If it is true that the motto of a traditionalist is 'some change is good but no change is even better', there are few traditionalists in the UK at the moment. While the desire for change in the run up to the general election may not be as palpable as it was before the US presidential election in 2008, it is rising sharply.
But is pinning such hope on politics justified? Until recently, this question was anathema to politicians, many of whom felt that an air of self-importance was crucial to winning the confidence of voters.
Things are different now. The economic crisis, which has left gaping holes in public finances, huge budget deficits and rapidly escalating national debts, has had a sobering effect on western politicians. It has driven a consensus amongst many of them, including Conservative, Labour and Liberal Democrat leaders in the UK, that a top priority is the reduction of the structural deficit and that cuts in government spending is the best way to achieve this.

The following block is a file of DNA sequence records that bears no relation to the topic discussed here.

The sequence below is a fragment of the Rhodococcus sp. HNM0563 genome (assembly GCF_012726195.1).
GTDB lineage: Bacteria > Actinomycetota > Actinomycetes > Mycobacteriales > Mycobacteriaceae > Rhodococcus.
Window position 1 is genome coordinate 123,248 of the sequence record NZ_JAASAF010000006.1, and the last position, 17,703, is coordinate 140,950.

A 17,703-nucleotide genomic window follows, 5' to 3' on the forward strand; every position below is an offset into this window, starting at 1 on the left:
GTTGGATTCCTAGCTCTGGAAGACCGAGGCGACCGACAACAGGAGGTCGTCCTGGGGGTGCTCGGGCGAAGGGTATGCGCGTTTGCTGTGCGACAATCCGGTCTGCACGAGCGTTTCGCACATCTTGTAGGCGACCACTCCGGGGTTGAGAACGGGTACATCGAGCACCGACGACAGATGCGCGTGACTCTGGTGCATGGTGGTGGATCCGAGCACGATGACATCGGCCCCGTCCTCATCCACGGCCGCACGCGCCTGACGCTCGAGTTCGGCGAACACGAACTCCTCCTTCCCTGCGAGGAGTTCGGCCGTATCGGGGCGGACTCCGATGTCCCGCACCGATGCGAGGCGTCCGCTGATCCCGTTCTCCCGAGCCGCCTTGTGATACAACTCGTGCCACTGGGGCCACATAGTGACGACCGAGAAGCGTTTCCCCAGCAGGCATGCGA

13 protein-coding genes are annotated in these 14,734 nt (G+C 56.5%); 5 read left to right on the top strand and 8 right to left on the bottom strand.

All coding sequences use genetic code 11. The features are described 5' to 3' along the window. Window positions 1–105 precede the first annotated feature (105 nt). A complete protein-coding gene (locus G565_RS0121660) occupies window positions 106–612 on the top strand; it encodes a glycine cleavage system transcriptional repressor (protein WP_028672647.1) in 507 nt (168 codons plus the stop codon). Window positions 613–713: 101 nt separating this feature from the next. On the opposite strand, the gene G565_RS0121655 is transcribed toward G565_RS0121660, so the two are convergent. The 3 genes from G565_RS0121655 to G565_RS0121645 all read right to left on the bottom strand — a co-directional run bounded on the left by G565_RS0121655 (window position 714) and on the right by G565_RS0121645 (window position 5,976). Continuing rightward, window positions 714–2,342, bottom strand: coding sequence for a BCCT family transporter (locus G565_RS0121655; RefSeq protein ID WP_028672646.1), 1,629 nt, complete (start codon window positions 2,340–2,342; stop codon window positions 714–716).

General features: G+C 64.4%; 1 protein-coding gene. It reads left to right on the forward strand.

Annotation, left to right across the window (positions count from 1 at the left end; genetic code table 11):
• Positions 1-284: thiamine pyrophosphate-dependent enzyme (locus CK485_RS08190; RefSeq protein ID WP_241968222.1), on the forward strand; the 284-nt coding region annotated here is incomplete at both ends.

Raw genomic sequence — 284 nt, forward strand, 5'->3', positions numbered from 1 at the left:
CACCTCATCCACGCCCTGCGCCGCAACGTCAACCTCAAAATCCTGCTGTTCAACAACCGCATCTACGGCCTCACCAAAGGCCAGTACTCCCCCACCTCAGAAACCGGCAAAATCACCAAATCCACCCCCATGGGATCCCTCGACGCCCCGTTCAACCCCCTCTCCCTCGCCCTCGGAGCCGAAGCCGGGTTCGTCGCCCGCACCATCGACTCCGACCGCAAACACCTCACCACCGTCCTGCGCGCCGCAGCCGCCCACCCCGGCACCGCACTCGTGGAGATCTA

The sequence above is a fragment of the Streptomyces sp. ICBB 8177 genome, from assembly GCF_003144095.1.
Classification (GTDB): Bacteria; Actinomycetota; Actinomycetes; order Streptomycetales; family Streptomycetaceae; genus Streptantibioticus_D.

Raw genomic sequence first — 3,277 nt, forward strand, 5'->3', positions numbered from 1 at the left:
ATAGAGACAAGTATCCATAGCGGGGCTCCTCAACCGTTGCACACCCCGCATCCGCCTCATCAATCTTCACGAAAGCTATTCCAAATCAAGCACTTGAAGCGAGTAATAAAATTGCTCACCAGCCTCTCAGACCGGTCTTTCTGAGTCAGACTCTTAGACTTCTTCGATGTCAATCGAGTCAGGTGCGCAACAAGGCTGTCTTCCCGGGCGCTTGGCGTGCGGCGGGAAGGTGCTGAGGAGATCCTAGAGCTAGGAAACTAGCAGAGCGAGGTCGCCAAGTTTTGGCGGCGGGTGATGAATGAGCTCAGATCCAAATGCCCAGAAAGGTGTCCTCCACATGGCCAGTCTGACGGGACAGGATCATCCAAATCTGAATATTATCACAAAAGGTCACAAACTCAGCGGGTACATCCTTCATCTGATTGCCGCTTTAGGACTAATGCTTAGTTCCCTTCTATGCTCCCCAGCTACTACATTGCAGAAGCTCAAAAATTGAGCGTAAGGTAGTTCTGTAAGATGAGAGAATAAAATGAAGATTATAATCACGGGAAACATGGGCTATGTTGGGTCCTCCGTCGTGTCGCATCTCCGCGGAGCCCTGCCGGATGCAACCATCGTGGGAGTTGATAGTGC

As a result of all this, voluntary associations, charities, NGOs, businesses and faith communities are set to become the true agents of change in western societies, rather than professional politicians.
Faith groups in particular are aware of the coming shift. Recent statements by Faithworks, and by the Catholic Bishops' Conference of England and Wales, make it clear that voters should not to be seduced into thinking that Government is a social cure-all.
Judging by their recent interviews and speeches, it won't be politicians that turn out to be the seducers. All three candidates to become British Prime Minister are repeating the message that real change needs to come from the bottom up, where in communities across the country it is voluntary associations, driven by a sense of purpose, that see lives transformed.
But resisting a seduction is not the same as exercising mistrust. Indeed, representative democracy, however inadequate, is something that should inspire our trust. Viewed historically and globally, it is a rare achievement, made possible only through the struggle of previous generations. And it embodies many of the same ideals that are prized by voluntary organizations, such as liberty, justice and responsibility, all of which are central to scriptural traditions.
At a time when most of the world's poor live under regimes in which the abrogation of these principles is flaunted, this is not the time to lose faith in democracy. But it is time to do democracy differently.
FOR LINKS AND FURTHER READING, CLICK HERE.
||voluntary private associations are set to become the true agents of social change